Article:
Moving abroad is exciting and opens up a whole new set of opportunities and possibilities; so don´t be put off from fulfilling your dream when it´s as simple as learning your ‘A, B, Cs’!

A Sign of the Times

Posted on August 10th, 2013 by Melanie in Uncategorized | No Comments »

You´re bound to have had a go at semaphore as a child by learning how to spell out your name with the coloured flags, or you read about it being used in adventure stories. By holding two flags in certain positions, letters and numbers can be communicated across long distances. Traditionally used in the maritime industry during the 19th century, semaphore flags are still used today during underway replenishment at sea and as a form of emergency communication. In mountainous regions, where other forms of communication may be difficult, semaphore is still used, as it is by lifeguards in some sea rescue companies. The peace symbol was originally designed by combining the semaphoric symbols for the letters ‘N’ and ‘D’, standing for ‘Nuclear Disarmament’ enclosed in a circle.

Morse code is another form of communication you will have heard of and no doubt given a try at some point. By using a series of on-off dots, clicks and tones, messages can be transmitted and understood by those skilled in how to interpret them. The International Morse Code is comprised of unique sequences of dots and dashes, each representing a number or letter. Popular with amateur radio operators, Morse code is often used even though it´s not actually required for licensing. Air traffic controllers and pilots are only required to have a basic understanding whilst aeronautical navigational aids use it a lot for identification purposes. Perhaps the most commonly recognised signal is for ‘SOS’ which is comprised of three dots, three dashes and three dots. This emergency distress signal is internationally recognised by treaty.

If you prefer the art of real conversation to these time-honoured classics of communication, why not brush up on your English skills and speak in words rather than signals!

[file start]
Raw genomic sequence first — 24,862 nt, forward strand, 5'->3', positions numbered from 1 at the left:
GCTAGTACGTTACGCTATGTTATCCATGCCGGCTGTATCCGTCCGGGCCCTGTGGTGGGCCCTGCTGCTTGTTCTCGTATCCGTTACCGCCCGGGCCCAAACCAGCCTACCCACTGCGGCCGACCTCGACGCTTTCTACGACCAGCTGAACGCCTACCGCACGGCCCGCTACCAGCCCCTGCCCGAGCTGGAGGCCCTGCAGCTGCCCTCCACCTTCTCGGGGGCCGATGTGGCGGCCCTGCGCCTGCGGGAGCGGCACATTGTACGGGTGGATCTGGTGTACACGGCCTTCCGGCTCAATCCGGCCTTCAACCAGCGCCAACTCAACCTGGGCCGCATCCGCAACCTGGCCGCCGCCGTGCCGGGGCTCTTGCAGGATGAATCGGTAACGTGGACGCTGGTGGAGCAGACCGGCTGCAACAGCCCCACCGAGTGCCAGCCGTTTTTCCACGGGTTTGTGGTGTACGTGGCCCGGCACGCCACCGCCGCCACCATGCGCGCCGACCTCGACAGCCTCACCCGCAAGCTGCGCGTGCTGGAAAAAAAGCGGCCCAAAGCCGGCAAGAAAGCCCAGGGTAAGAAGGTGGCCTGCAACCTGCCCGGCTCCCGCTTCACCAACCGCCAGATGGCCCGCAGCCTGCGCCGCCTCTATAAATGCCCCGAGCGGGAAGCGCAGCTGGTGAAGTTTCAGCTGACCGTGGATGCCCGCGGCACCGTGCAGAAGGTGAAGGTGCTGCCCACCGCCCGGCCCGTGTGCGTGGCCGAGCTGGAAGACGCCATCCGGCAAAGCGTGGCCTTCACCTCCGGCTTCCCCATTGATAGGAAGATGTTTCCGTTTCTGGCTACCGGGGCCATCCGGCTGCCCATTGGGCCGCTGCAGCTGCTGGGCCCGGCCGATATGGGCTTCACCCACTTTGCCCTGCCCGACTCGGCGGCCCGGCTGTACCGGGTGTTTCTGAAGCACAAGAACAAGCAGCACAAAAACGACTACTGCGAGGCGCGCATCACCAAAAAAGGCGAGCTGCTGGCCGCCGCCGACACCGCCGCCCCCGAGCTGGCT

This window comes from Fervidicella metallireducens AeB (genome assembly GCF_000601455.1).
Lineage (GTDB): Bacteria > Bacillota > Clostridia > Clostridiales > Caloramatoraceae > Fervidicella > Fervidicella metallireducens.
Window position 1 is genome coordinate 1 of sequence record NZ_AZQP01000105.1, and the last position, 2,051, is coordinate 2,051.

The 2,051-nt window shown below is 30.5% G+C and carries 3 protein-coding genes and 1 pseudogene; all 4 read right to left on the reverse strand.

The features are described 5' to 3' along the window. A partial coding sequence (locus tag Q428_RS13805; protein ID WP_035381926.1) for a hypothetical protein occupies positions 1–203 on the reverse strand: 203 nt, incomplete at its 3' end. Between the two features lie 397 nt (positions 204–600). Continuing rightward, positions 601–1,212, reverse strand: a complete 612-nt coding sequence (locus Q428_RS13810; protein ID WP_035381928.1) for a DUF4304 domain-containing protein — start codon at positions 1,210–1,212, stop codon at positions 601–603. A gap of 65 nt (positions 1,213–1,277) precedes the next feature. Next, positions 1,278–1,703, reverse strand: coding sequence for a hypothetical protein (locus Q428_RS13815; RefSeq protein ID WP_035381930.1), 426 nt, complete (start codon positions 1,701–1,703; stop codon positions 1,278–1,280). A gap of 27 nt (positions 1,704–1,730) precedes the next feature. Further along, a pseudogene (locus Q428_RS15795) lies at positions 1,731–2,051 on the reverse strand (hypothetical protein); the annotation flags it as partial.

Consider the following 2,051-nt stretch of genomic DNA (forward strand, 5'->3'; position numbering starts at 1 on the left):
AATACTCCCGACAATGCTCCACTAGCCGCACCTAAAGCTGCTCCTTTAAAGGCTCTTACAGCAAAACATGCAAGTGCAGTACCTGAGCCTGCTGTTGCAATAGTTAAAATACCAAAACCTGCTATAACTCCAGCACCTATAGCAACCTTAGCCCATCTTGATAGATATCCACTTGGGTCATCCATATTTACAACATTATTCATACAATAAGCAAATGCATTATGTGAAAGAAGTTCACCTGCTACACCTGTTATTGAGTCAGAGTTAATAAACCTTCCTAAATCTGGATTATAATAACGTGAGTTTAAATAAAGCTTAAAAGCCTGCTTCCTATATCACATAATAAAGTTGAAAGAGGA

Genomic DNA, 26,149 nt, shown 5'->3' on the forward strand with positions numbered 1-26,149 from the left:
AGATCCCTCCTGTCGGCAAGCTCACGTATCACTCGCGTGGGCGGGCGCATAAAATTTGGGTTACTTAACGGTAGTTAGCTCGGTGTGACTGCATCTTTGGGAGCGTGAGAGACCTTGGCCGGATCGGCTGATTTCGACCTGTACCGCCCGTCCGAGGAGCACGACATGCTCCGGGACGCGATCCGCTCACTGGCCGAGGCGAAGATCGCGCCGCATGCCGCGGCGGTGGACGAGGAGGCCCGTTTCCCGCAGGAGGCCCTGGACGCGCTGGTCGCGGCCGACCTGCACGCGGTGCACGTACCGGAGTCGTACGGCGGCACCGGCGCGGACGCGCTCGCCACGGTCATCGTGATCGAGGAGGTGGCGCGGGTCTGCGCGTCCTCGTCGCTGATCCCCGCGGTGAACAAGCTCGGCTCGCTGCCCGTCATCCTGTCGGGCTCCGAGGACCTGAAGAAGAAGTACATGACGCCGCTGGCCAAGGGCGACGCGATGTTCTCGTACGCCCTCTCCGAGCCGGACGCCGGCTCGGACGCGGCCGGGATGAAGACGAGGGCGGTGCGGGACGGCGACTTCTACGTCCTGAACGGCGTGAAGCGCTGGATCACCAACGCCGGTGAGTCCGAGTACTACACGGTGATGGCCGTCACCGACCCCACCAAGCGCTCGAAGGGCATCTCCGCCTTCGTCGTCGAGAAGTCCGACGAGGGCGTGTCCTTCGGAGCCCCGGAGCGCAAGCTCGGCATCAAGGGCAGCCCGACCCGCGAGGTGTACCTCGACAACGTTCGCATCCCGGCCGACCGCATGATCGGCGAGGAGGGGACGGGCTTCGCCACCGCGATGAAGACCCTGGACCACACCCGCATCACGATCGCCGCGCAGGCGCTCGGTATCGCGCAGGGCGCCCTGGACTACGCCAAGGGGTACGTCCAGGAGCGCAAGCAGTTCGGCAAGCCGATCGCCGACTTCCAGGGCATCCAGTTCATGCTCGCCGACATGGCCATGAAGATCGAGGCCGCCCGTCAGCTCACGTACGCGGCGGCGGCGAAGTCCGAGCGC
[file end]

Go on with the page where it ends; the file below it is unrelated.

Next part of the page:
A Letter of Acceptance

Posted on August 3rd, 2013 by Melanie in Uncategorized | No Comments »

Maarit was very excited. She´d just received a confirmation letter from the au pair association to say that her placement with her chosen host family in the Unites States had been accepted! This meant she had at least a year living with the family and taking care of the two children.

She’d chosen a family with young children; a boy and a girl aged 6 and 8 years old. Their parents both worked full-time so she would have to get them ready for school each day, collect them after school and look after them until their parents came home in the evenings. She had lots of exciting activities planned to keep them occupied. She´d also get to spend some of her free time going on outings with the family at weekends and during the holidays which she was really looking forward to, and she also wanted to explore some of the US while she was there.

One of the visa requirements was to study during her year as an au pair and she was given a grant for this. She had a selection of courses to choose from but decided to stick with English lessons as a continuation from her current studies, plus she felt she had a responsibility to be as fluent and as accurate as she could in the English language, bearing in mind she was looking after young children and would be an influence over them. Besides, a number of au pairs from the local areas would be attending the same classes so it was a good way to make new friends and keep in touch.

With her suitcase packed, including special Finnish presents for the children and Finnish souvenirs for the parents, Maarit made her way to the airport and waited eagerly to board the ’plane ready to start her new adventure as an au pair in the United States of America!